2. Put the ‘action’ in your activities. Instead of meeting for the usual drinks or heading to dinner and a movie with your significant other—or friends—plan something more active. Taking a brisk walk, jog, or bike ride in the park, heading to a spin or dance class, or training for some sort of competition together (like a 5 k race, triathlon, or even a charity walk) not only gives you quality time together, but can help you get in shape or stay fit. When we were first married, my husband and I would do 5K, 6 mile and 10K running races together (once we even did a 10 miler). We also play golf together, and love to hike together in places like Colorado, California and Hawaii. Being active in new and different ways not only creates a sense of adventure and accomplishment, but it can help you feel better physically and mentally—and help you be more open to experiencing romance. And as I wrote about in my upcoming book, Younger Next Week, being active and exercising can boost libido (it helps blood flow to al the right places, if you know what I mean). Let’s not forget that regular exercise also helps you look and feel better, and can therefore indirectly boost your confidence in-between the sheets!

3. Connect by disconnecting. Because for so many of us, the smart phone or laptop has become like a third appendage, it’s become far to easy to lose touch with all of our senses that allow us to recognize and enjoy romance—even when it’s staring right at us. So when you’re with your sweetie, put that cell phone away and really pay attention to him or her. Use all your senses to look at, listen to, touch and completely engage with your significant other. You may find that not having all the distractions reminds you why you were drawn to him or her in the first place. Just like you let nothing come between you and your Calvins, it’s wise to not let a cell phone or laptop come between you and your partner.

What are some of the ways you introduce or bring back the romance in your relationship? Share your to-dos, tips and ideas with the hashtag #liveintune below to help others bring romance back into their lives too.

Image of Harvey and Elise from their amazing wedding via Marc Millman Photography.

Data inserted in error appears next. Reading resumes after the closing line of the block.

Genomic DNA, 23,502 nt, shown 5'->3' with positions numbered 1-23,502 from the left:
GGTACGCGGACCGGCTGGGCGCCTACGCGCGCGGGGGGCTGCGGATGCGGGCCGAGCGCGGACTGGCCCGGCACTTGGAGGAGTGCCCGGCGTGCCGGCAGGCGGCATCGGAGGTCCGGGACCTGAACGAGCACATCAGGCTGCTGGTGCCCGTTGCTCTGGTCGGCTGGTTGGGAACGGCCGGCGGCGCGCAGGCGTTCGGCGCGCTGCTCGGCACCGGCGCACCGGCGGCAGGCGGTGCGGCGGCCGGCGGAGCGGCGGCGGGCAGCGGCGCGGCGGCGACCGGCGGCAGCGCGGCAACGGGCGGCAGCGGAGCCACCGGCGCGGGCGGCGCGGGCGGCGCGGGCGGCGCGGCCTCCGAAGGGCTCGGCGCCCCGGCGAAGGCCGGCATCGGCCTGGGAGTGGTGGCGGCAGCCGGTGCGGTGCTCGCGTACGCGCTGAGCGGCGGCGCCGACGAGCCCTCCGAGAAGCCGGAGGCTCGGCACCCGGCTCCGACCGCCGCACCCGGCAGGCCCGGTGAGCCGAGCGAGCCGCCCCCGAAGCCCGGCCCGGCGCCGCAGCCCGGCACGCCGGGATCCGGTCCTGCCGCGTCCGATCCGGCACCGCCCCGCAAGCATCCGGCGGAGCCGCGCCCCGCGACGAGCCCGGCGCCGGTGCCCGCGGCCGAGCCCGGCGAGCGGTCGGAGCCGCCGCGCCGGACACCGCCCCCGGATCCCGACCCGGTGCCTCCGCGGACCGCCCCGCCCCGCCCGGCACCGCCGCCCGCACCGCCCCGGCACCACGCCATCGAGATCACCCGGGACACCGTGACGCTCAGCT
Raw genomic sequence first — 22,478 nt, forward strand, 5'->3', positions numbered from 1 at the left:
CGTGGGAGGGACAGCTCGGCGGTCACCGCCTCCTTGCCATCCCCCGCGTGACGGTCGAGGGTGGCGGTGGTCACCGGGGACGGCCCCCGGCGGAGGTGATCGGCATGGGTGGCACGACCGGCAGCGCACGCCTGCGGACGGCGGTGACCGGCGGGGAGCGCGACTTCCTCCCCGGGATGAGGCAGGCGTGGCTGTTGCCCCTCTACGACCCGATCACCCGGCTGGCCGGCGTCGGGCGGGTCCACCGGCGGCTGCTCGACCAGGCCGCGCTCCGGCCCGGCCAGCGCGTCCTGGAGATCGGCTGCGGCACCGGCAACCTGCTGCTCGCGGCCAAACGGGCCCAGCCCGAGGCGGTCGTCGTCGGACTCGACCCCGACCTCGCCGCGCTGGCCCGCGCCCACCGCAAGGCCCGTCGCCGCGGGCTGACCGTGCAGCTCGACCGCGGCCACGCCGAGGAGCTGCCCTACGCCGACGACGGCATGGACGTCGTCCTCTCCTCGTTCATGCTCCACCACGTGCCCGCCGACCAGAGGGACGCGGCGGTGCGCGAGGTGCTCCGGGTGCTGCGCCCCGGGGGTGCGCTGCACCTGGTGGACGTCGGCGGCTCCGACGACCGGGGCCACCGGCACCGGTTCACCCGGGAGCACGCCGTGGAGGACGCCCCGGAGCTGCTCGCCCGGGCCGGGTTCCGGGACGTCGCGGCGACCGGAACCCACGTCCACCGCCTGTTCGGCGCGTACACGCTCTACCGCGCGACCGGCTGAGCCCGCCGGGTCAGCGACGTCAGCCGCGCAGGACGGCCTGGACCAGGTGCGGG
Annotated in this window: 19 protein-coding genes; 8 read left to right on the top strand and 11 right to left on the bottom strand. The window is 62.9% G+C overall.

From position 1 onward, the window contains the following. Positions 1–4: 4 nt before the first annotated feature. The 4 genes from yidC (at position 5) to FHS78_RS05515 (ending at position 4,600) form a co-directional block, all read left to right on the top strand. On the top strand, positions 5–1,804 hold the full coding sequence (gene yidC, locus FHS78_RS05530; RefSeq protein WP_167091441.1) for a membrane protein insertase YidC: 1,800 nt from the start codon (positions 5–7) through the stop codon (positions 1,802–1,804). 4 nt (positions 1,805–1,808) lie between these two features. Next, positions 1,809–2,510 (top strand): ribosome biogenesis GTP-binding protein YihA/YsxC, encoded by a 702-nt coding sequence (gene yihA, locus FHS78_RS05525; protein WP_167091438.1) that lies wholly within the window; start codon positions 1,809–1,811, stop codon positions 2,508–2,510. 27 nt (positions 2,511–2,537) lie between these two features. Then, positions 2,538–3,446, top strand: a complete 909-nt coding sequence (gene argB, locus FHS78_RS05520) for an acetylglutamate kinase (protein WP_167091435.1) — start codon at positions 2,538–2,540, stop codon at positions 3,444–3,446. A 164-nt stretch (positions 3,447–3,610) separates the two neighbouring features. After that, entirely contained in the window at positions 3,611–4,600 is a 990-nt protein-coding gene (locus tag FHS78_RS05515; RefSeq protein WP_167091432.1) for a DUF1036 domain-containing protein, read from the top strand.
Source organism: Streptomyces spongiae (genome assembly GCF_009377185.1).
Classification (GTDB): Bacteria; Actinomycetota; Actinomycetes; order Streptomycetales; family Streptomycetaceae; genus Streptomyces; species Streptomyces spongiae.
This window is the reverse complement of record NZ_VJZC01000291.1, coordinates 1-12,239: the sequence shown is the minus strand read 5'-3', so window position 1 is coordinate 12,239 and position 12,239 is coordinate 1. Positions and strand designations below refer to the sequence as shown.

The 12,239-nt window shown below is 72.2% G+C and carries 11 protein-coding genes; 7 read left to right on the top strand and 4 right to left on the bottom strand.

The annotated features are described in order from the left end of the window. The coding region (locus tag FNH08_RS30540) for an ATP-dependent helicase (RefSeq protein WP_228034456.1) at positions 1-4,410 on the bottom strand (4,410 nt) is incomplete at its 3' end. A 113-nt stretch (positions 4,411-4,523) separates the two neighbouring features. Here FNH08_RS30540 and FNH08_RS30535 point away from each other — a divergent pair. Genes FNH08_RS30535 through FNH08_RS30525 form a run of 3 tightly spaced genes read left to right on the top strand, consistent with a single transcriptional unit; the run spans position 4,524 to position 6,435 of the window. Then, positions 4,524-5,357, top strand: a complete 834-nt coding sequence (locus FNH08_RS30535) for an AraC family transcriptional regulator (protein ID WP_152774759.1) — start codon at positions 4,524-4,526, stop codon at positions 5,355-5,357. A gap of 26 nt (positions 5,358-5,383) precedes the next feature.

*Source: Merriam-Webster dictionary


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Just in time for Thanksgivukah come two delicious recipes for turkey and cranberry sauce. They'd make great additions to any dinner during the holidays--or whenever! Yum!

Prep Dish, Turkey & Cranberry photo AS





Rosemary-Citrus Turkey Breast

Yield/Servings: ~8


1 bunch rosemary, roughly chopped

4 cloves garlic, roughly chopped

3 oranges

1 lemon

¼ cup olive oil

4 cups chicken broth (read ingredients and avoid added sugars and other unnecessary fillers)

~4 pound bone-in turkey breast


1. Zest oranges & lemons and then juice.

2. In large storage container, stir together:

- citrus zest & juice

- chopped rosemary & garlic

- 4 cups chicken broth

- ¼ cup olive oil

- 1 cup water

- 2 Tablespoons salt

Add turkey breast to marinate.   

3. Marinate turkey for 24 hours (or a minimum of 1 hour up to 48 hours)

4.  Pre-heat oven to 450 F.

5. Remove turkey from marinade and place in baking pan. Put in oven at 450 F for 5 minutes.

6. Lower temperature to 400 F and continue to roast for ~1-1.5 hours or until internal temperature of 165 F.

Nutritional Analysis:

Calories: 140

Carbohydrates: 1 g

Fat: 3.5 g

Protein: 28 g

Fiber: 0 g

Cholesterol: 45 mg

Sodium: 480 mg

Sugar: 1 g


Orange Cranberry Sauce

Yield/Servings: 8


10 ounces cranberries (fresh or frozen, thawed)

1 Tablespoon orange zest (from ~2 oranges)

1 cup orange juice

¼ cup honey  


1. In a small pot, place the following ingredients:

- 10 ounces cranberries

- 1 cup orange juice

- 1 Tablespoon orange zest

- ¼ cup honey

2. Stir the above together and place on high heat, bringing to a boil, lower to low heat, cooking for 10 minutes, stirring occasionally.

3. Transfer to bowl and place in refrigerator to cool.

Nutritional Analysis:

Calories: 60

Carbohydrates: 16 g

Fat: 0 g

Protein: 0 g

Fiber: 2 g

Cholesterol: 0 mg

Sodium: 0 mg

Sugar: 12 g


Source: Allison Stevens, MS, RD, LD, from Prep Dish’s gluten-free, dairy-free Thanksgiving Plan





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risotto photo






Here’s a delicious, hearty side dish from registered dietitian Victoria Shanta-Retelny.